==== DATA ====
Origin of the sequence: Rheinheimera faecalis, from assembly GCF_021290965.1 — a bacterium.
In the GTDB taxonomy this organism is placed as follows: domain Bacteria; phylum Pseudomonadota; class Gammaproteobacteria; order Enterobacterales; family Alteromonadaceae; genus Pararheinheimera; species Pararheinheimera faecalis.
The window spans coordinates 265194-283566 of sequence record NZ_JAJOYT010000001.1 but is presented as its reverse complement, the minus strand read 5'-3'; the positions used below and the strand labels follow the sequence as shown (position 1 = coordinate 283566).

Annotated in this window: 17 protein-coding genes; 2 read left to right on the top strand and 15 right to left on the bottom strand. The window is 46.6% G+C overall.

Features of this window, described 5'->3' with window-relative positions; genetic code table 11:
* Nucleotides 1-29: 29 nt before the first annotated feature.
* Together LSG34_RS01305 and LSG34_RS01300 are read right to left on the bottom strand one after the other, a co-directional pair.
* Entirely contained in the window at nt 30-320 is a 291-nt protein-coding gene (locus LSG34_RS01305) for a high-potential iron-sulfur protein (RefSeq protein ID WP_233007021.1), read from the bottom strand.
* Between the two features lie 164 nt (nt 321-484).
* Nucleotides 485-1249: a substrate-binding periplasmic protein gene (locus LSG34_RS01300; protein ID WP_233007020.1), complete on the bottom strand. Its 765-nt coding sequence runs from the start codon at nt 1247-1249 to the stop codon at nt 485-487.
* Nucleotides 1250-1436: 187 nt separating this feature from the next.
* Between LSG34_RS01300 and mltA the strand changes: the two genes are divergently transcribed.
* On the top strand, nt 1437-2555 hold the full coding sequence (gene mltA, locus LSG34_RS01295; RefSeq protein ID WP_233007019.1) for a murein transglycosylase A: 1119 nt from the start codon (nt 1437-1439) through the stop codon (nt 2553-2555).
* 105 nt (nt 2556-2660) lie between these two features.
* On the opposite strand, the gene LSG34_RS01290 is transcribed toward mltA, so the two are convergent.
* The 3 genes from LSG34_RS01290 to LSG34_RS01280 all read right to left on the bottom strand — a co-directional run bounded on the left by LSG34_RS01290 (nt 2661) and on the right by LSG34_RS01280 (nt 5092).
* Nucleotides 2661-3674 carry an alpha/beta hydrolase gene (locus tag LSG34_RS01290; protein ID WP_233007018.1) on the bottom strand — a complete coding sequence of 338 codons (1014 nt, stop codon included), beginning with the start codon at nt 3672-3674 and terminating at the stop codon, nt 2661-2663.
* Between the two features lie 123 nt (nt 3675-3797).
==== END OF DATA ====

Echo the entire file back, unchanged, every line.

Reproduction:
Origin of the sequence: Rheinheimera faecalis, from assembly GCF_021290965.1 — a bacterium.
In the GTDB taxonomy this organism is placed as follows: domain Bacteria; phylum Pseudomonadota; class Gammaproteobacteria; order Enterobacterales; family Alteromonadaceae; genus Pararheinheimera; species Pararheinheimera faecalis.
The window spans coordinates 265194-283566 of sequence record NZ_JAJOYT010000001.1 but is presented as its reverse complement, the minus strand read 5'-3'; the positions used below and the strand labels follow the sequence as shown (position 1 = coordinate 283566).

Annotated in this window: 17 protein-coding genes; 2 read left to right on the top strand and 15 right to left on the bottom strand. The window is 46.6% G+C overall.

Features of this window, described 5'->3' with window-relative positions; genetic code table 11:
* Nucleotides 1-29: 29 nt before the first annotated feature.
* Together LSG34_RS01305 and LSG34_RS01300 are read right to left on the bottom strand one after the other, a co-directional pair.
* Entirely contained in the window at nt 30-320 is a 291-nt protein-coding gene (locus LSG34_RS01305) for a high-potential iron-sulfur protein (RefSeq protein ID WP_233007021.1), read from the bottom strand.
* Between the two features lie 164 nt (nt 321-484).
* Nucleotides 485-1249: a substrate-binding periplasmic protein gene (locus LSG34_RS01300; protein ID WP_233007020.1), complete on the bottom strand. Its 765-nt coding sequence runs from the start codon at nt 1247-1249 to the stop codon at nt 485-487.
* Nucleotides 1250-1436: 187 nt separating this feature from the next.
* Between LSG34_RS01300 and mltA the strand changes: the two genes are divergently transcribed.
* On the top strand, nt 1437-2555 hold the full coding sequence (gene mltA, locus LSG34_RS01295; RefSeq protein ID WP_233007019.1) for a murein transglycosylase A: 1119 nt from the start codon (nt 1437-1439) through the stop codon (nt 2553-2555).
* 105 nt (nt 2556-2660) lie between these two features.
* On the opposite strand, the gene LSG34_RS01290 is transcribed toward mltA, so the two are convergent.
* The 3 genes from LSG34_RS01290 to LSG34_RS01280 all read right to left on the bottom strand — a co-directional run bounded on the left by LSG34_RS01290 (nt 2661) and on the right by LSG34_RS01280 (nt 5092).
* Nucleotides 2661-3674 carry an alpha/beta hydrolase gene (locus tag LSG34_RS01290; protein ID WP_233007018.1) on the bottom strand — a complete coding sequence of 338 codons (1014 nt, stop codon included), beginning with the start codon at nt 3672-3674 and terminating at the stop codon, nt 2661-2663.
* Between the two features lie 123 nt (nt 3675-3797).